John Altman – Hidden Man: My Many Musical Lives
(Equinox. 290pp. Book Review by John Bungey)
Nope, me neither. Which is one reason why John Altman, prolific composer, conductor, arranger and player, felt the urge to write this autobiography. While less than a household name, Altman has worked with everybody: on hit records with Rod Stewart, George Michael, Tina Turner, Barry White, Diana Ross, Björk and Alison Moyet. He arranged, conducted and was one of the whistlers on Monty Python’s Always Look on the Bright Side of Life; he scored James Bond’s tank chase in Goldeneye and the music that plays as the liner slips under in Titanic. He’s been Van Morrison’s musical director and played with luminaries from Eric Clapton and Jeff Beck to Amy Winehouse and Joss Stone. Prince, Bowie, Bob Marley, even sad, doomed folkie Nick Drake … Altman has a part in their story. He has also run very decent big bands and declares jazz his greatest love.
Now 72, Altman has decided to stop being the Hidden Man, a name gifted to him by Terry Gilliam of Monty Python. Time to tootle his own trumpet, so to speak, or in fact saxophone – he’s an excellent player, and also a dab hand at clarinet and flute.
No surprise to learn that he comes from a deeply musical family – four uncles were band-leaders – and he seems to have led something of a charmed life growing up in London. In 1966 he has a football knockabout in Finsbury Park with the Brazilian soccer team visiting for the World Cup; he knows the teenage Twiggy; when he gets a medical note to skip rugby he nips off to spend afternoons hanging out with saxophonist Bud Freeman at Dobell’s record shop. The first gigs he sees include the debuts of Led Zeppelin, Fleetwood Mac, the Jeff Beck Group, the Jimi Hendrix Experience and Cream. At university on a late train back to Brighton, where you or I might run into a snoring drunk, Altman chats with Laurence Olivier and Flora Robson. Muddy Waters plays at his 21st birthday party. As well as being a gifted musician, Altman is evidently a gifted networker.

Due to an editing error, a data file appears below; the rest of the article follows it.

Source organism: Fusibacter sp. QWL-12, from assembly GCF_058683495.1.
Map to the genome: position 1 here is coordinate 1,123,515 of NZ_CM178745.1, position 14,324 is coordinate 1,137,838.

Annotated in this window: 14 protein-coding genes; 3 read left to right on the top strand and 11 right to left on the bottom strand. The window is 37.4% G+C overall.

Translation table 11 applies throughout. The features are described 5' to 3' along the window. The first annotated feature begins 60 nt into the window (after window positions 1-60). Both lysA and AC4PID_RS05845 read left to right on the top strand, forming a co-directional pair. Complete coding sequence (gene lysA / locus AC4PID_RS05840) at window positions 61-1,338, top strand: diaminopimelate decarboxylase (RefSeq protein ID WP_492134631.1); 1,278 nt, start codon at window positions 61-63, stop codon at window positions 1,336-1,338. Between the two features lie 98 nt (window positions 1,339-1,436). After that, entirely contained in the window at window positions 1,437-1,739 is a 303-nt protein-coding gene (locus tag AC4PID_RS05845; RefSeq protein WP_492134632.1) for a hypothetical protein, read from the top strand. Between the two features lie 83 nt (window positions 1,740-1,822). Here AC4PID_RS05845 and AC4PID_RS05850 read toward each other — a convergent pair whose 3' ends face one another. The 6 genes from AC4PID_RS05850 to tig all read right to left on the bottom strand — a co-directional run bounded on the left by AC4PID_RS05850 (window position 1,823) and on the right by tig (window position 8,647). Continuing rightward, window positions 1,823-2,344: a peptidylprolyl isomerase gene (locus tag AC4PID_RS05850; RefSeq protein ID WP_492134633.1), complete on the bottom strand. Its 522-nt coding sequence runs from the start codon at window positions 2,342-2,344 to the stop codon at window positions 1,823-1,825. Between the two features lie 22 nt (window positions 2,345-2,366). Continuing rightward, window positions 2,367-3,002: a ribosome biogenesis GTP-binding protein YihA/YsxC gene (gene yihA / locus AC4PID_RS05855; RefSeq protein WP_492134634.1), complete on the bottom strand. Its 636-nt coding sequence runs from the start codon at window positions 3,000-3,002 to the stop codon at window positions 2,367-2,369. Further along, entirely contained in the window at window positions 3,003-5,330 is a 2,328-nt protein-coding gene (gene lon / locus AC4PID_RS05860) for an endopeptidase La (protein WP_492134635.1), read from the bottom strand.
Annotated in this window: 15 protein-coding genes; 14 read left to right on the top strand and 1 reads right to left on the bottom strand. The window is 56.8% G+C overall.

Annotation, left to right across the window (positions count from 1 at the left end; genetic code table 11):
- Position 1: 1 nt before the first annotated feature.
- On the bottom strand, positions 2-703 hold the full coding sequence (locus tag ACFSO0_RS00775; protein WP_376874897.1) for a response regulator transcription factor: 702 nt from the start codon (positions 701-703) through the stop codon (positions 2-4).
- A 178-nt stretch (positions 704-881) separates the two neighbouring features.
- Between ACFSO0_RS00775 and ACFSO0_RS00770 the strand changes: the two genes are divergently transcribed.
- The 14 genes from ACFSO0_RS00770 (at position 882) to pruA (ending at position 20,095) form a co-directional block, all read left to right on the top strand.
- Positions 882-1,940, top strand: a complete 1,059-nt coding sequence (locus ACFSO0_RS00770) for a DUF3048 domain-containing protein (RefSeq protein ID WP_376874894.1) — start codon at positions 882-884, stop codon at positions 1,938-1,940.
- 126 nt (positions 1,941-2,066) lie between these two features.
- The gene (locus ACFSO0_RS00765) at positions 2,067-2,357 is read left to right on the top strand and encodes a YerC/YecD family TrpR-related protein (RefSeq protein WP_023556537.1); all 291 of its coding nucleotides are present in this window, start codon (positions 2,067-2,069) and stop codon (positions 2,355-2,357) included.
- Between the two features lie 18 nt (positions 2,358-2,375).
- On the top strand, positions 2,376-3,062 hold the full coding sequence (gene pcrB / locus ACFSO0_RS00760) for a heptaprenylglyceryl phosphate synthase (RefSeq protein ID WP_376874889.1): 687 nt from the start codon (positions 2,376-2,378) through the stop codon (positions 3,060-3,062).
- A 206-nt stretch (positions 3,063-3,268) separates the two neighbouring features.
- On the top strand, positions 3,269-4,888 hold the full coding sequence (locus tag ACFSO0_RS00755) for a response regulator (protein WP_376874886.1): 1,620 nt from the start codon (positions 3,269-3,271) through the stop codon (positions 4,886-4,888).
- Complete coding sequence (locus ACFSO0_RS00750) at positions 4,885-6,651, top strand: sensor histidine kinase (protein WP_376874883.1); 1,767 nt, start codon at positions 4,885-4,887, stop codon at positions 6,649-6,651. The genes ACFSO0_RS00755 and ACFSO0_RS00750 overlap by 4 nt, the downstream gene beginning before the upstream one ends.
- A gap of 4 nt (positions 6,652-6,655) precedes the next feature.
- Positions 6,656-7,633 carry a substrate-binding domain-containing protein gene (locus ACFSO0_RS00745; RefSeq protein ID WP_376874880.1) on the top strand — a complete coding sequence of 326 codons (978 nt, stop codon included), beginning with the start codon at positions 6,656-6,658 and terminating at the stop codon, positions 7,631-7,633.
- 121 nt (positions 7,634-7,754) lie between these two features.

Gigging around London he plays with Kevin Ayers, Peter Green, once with Hendrix, and in a front room with Nick Drake, whom he unsuccessfully urges to keep performing live. Soon he’s met the Monty Python gang and become a musical collaborator, he tours with Hot Chocolate and wins the Van Morrison gig. Word spreads and a first-call career unfolds – he masterminds “It’s So Quiet” for Björk, “Downtown Train” for Rod Stewart, and “Kissing a Fool” for George Michael. His awards shelf fills up (there’s an entire chapter on the glittering prizes).
It’s rare to read a musical autobiography that details such continuous success – even Miles Davis and Duke Ellington had their dark moments (in Miles’s case plenty). Altman’s anecdotes can be vivid: as when he attempts to play piano with an out-of-it Jimmy Page on guitar while a drunken female record company employee disrobes on the piano top. Others less so: Tina Turner fetches Altman a cup of tea from an urn. Er, that’s it. In another, Malcolm McLaren doesn’t turn up to a studio date. If you’re hoping for backstage gossip or tales of hotel hi-jinks Altman, a non-drinker, isn’t your man. In this age of Twitter spats and online trolls, Altman doesn’t have an unkind word for anyone. His associates are “iconic”, “legendary” or just plain old “famous”. Even the notoriously grumpy Sir Van gets a pass.
The author isn’t alone in writing a memoir that could do with a little judicious editing. Four times he tells us that his old chum Chaz Jankel wrote “Ai No Corrida” for Quincy Jones; three times we’re told that his cousin, Simon Phillips, drummed for Toto. Every chance celeb meeting – from Gloria Swanson in a veggie restaurant to Roger Moore in a pharmacy – seems to be included. By contrast, Altman’s wife and four children barely figure.
That said, this is a remarkable life chronicled. (Did he ever sleep? Somehow he also finds time to make 4,000 commercials.) The book reminded me of that 2013 documentary 20 Feet From Stardom, about backing singers who spend their careers in the shadow of celebrities who may or may not have greater talent than them. Hidden Man is clearly designed to plonk Altman and his many gifts centre stage.
Hidden Man: My Many Musical Lives by John Altman is published by Equinox (£45 hardback; £27.95 paperback) today 21 February 2022 / LINK
Categories: Book review